Monday, October 12, 2009

Accept These Substitutions

I promise this picture will make sense. Stay with me.

I'm sure I'm the only one who has ever experienced this (*cough cough*), but sometimes I'll be well into a recipe and realize I've run out of an ingredient. For some reason, this usually happens on a Sunday afternoon, thus making a trip to the store not really an option. However, I'm lucky to have a mom who taught me some ways around this conundrum.

There are various, easy ways to substitute certain ingredients with other things when needed. The results are usually fine, though maybe not as good as the original. But, I'm all for avoiding a trip to the store for a single item, especially when I'm in a pinch. Here's a few of the emergency substitution solutions I've gathered in my years of cooking and baking:

For brown sugar, add molasses to regular granulated sugar. To make a cup of brown sugar, add 1 tablespoon of molasses to a cup of granulated sugar. If you need dark brown sugar, add 2 tablespoons. Pulse the sugar and molasses together in a food processor or just add the molasses with the other wet ingredients in the recipe.

For baking powder, combine baking soda and cream of tartar. To make a teaspoon of baking powder, combine 1/4 teaspoon of baking soda and 1/2 teaspoon of cream of tartar. Be sure to use this right away.

Dried herbs can replace fresh herbs. Just use a smaller amount. If the recipe calls for a tablespoon of fresh herbs, use 1 teaspoon of the dried herbs.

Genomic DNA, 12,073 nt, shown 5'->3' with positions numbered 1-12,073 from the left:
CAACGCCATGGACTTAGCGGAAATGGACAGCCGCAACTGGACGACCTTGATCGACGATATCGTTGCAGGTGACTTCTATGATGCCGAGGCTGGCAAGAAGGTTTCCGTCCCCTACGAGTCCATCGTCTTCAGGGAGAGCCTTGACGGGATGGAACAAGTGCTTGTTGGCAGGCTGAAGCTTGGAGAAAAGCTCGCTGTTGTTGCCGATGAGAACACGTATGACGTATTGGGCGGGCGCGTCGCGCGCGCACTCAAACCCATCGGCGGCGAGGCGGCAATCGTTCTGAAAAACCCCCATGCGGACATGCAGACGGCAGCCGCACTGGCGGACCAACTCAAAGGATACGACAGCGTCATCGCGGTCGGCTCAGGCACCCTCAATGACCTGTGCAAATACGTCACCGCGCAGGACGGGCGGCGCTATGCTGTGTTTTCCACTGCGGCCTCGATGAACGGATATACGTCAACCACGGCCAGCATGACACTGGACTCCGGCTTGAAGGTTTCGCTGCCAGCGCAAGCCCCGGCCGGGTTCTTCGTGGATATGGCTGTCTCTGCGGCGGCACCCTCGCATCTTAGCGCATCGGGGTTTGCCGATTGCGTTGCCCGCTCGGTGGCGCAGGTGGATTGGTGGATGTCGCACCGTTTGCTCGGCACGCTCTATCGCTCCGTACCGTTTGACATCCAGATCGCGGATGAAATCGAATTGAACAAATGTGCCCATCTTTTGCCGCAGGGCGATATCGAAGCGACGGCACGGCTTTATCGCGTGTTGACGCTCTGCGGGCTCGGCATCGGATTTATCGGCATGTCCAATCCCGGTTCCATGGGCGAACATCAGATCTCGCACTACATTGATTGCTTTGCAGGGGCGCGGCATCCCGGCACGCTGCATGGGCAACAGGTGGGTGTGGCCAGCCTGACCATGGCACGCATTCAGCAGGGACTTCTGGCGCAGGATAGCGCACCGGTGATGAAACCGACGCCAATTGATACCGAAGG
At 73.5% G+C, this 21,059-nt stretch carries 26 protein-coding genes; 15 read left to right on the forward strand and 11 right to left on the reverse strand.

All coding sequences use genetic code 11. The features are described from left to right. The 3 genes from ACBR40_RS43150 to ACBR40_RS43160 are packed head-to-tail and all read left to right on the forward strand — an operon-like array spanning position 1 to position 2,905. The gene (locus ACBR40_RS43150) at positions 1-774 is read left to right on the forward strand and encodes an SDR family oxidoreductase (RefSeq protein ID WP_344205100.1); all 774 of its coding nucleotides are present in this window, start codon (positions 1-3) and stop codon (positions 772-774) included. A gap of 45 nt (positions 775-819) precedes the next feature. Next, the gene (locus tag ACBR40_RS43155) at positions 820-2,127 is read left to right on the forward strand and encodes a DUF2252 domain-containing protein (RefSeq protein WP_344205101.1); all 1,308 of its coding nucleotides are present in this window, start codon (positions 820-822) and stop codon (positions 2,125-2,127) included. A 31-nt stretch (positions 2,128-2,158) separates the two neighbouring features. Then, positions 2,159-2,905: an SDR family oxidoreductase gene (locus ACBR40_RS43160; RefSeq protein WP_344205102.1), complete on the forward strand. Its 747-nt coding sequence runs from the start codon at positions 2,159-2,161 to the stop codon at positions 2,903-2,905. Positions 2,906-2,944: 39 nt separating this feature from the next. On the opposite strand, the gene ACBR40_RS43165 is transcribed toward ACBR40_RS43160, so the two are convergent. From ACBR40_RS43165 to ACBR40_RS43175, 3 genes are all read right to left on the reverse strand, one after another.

If a recipe calls for plain yogurt, sour cream can be used instead - and vice versa. I've used plain yogurt on tacos before and we could hardly tell the difference (the yogurt had a little more tang to it).

All-purpose flour can replace cornstarch when used for thickening. For 1 tablespoon of cornstarch, use 2 tablespoons of flour.

If you don't have cake flour on hand (quite the possibility), you can make it with cornstarch and regular all-purpose flour. Check out this link from Joy the Baker for a detailed how-to.

For those who don't have a bottle of wine on hand or choose not to purchase it for other reasons, wine in recipes can be replaced with broth and either vinegar or lemon juice. To make a substitution for a 1/2 cup of wine, mix 1/2 cup broth with either a teaspoon of wine vinegar or 1 teaspoon of lemon juice.

If a recipe calls for a square of unsweetened chocolate, you can mix cocoa powder and vegetable oil as a substitution. To make a substitution for a square (which is usually an ounce) of unsweetened chocolate, mix 3-4 tablespoons of cocoa powder with a tablespoon of vegetable oil.

Whole milk can replaced with a mix of evaporated milk and water. To replace a cup of whole milk in a recipe, combine 1/2 cup of evaporated milk and 1/2 cup of water. Or, if you have it, you can mix 2/3 cup of 1% milk with 1/3 cup of half-and-half; or 3/4 cup 2% milk with 1/4 cup half-and-half. (Psst... Don't tell anyone, but sometimes I just use 1% milk without anything else and it has worked fine. It may take longer to thicken if you add it to a roux, but it still works).

And if a recipe calls for buttermilk, you can use a mixture of regular milk and lemon juice or vinegar. I use this one all the time. To make a substitute for 1 cup of buttermilk, mix 1 tablespoon of lemon juice or vinegar with a cup of milk. Let it stand for about 10 minutes - this will give it time to curdle the milk and thicken. Only use this for cooking or baking - not for raw uses, like salad dressing.

And if you didn't figure it out, the buttermilk substitution is why I included the picture. It's from Charlotte's Web, when Mrs. Zuckerman gives Wilbur a buttermilk bath before going to the fair. Whenever I think of buttermilk, I almost always think of Charlotte's Web.

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